Following the Milesian invasion of Ireland, An Tuatha de Danann were forced to move to the mountains, hills and caves. The leaders of An Tuatha found safe places or ‘sidhe’ for their people to live. These ‘sidhe’ were areas of natural beauty, high in the hills and away from the Milesians. Lir was assigned ‘Sidhe Fionnachaidh’ or ‘Hill of the White Field’ on top of Slieve Fuait in County Armagh. He lived there happily with his wife Eve. Their four children, Fionnuala, Aodh, Conn and Fiachra, also known as ’The Children of Lir’ were born and raised here.
Unfortunately, tragedy struck this beautiful family. Eve died and Lir re-married Aoife, who in a jealous rage turned her step-children into swans. The curse lasted 900 years and Lir never saw his children again. The Children of Lir are said to have died on Inish Glora when the curse ended and are buried together on the island. Other sources say they are buried on the shores of Tullynawood Lough close to their childhood home at The Hill of the White field. It is said that the Children of Lir used play and swim in Tullynawood Lough in happier times when they were young.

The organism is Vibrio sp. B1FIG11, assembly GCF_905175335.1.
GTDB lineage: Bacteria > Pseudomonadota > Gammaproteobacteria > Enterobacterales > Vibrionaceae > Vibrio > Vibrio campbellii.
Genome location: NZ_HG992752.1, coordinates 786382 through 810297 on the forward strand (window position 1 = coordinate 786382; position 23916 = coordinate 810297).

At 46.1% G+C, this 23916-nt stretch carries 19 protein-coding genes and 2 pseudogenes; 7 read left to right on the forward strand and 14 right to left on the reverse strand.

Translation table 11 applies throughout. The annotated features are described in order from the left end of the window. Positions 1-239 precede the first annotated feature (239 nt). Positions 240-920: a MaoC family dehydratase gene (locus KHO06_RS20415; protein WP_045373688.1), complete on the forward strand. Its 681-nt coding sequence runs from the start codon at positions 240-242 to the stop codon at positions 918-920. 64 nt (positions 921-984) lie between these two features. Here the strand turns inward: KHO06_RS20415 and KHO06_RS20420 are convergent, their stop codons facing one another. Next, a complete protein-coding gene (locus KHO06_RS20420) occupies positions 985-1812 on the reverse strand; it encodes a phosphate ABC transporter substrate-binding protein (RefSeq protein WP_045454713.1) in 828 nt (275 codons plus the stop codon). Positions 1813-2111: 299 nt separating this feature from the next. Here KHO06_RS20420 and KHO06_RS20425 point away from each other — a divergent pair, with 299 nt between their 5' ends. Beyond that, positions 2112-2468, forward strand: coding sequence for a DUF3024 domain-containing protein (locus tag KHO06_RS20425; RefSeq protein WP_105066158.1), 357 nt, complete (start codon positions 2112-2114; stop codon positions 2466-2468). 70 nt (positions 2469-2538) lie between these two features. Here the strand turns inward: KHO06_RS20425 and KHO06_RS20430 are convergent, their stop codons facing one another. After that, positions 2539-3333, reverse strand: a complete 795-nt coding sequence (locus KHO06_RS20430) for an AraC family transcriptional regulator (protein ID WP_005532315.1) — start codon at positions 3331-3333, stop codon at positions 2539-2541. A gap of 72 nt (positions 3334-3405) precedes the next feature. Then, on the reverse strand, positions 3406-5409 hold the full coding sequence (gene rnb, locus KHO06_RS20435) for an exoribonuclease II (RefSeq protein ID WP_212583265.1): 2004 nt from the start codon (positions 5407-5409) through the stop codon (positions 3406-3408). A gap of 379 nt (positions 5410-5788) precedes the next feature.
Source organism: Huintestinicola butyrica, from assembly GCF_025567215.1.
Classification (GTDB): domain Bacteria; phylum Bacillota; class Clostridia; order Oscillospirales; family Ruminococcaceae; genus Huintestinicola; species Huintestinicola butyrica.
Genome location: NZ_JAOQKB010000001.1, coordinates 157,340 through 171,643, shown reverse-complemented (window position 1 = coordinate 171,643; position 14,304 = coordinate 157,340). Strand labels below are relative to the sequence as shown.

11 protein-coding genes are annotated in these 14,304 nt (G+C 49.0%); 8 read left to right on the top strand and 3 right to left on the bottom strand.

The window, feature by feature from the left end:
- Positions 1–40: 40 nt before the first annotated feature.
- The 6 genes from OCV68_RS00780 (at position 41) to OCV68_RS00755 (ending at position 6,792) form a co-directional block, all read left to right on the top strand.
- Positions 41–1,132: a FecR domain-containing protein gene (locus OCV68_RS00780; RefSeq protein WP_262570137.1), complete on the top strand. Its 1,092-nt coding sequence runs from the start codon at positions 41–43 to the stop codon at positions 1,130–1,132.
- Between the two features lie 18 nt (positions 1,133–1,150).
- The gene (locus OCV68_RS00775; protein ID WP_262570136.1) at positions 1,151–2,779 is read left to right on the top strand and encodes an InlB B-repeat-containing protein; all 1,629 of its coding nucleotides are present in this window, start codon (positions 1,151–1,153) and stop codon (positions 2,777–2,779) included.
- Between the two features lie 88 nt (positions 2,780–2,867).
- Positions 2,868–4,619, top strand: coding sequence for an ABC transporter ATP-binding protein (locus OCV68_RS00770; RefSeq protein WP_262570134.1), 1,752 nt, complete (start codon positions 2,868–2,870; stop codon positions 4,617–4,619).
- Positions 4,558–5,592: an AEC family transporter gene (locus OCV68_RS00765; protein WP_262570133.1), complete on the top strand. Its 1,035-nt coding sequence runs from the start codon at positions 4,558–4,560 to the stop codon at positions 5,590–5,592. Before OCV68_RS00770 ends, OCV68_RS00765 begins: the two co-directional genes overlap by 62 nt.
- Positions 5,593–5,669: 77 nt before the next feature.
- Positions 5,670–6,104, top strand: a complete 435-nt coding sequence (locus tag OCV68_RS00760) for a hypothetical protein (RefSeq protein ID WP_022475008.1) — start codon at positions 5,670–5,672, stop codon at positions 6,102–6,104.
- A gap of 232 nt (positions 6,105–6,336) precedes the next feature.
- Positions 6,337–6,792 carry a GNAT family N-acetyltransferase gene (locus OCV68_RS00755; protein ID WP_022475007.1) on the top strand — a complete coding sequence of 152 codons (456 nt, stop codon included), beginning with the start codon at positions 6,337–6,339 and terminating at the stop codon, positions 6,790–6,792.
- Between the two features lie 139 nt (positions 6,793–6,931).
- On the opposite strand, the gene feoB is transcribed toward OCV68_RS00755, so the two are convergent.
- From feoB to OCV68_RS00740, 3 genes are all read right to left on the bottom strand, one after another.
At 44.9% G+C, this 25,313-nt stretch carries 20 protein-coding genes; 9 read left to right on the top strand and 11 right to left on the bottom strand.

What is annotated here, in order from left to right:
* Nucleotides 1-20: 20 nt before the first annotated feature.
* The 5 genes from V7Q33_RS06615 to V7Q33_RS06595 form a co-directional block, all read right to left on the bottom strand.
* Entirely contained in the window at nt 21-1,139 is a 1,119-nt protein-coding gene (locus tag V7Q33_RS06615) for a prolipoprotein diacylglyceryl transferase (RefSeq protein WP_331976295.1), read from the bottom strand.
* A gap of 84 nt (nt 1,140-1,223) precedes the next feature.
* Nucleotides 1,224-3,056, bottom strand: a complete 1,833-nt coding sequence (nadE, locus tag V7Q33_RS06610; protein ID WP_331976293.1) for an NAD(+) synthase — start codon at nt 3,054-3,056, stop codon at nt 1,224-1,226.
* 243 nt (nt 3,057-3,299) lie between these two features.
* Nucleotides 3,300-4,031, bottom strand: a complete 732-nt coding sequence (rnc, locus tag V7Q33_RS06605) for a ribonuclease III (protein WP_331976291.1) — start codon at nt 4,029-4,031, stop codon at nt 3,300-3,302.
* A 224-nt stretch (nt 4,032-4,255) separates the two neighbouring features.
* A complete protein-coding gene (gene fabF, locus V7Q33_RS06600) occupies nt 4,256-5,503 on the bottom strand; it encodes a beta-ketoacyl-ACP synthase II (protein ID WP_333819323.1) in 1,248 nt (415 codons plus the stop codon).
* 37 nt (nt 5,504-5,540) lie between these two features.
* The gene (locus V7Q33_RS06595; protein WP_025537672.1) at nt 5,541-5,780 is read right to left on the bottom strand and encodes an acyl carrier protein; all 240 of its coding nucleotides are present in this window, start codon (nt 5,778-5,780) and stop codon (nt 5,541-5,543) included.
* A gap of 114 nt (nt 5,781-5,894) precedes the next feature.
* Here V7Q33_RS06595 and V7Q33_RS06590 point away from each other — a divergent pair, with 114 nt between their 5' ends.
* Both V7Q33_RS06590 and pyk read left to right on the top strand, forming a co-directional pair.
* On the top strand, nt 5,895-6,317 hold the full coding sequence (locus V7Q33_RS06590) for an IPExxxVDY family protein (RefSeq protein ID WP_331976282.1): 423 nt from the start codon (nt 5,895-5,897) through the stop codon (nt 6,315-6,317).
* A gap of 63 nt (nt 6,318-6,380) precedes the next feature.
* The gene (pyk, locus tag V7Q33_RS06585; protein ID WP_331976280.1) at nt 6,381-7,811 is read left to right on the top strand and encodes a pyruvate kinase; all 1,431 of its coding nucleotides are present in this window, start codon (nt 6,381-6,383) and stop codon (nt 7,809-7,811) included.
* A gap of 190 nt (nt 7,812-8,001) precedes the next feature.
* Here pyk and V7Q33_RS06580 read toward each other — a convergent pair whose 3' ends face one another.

This area is now known as ‘Carrickatuke’ and is the highest point on the mountain range, Sliabh Fuait. It is an area of outstanding beauty close to Newtownhamilton, Co Armagh. ‘Carrickatuke’ meaning ‘The Rock of the Hawk’ commands views as far as Antrim to the north, Louth and Meath to the south, Monaghan to the west and the beautiful Mourne Mountains to the east. Cúchulainn is said to have watched the ’Gap of the North’ for invaders from an old stone seat at the southeastern side of the summit and the same seat was sat upon by St. Patrick. St. Patrick had intended to build his first church on the slopes of Carrickatuke at a place now known as ‘Armaghbreague’ meaning ‘False Armagh’. He built his church instead in Armagh city.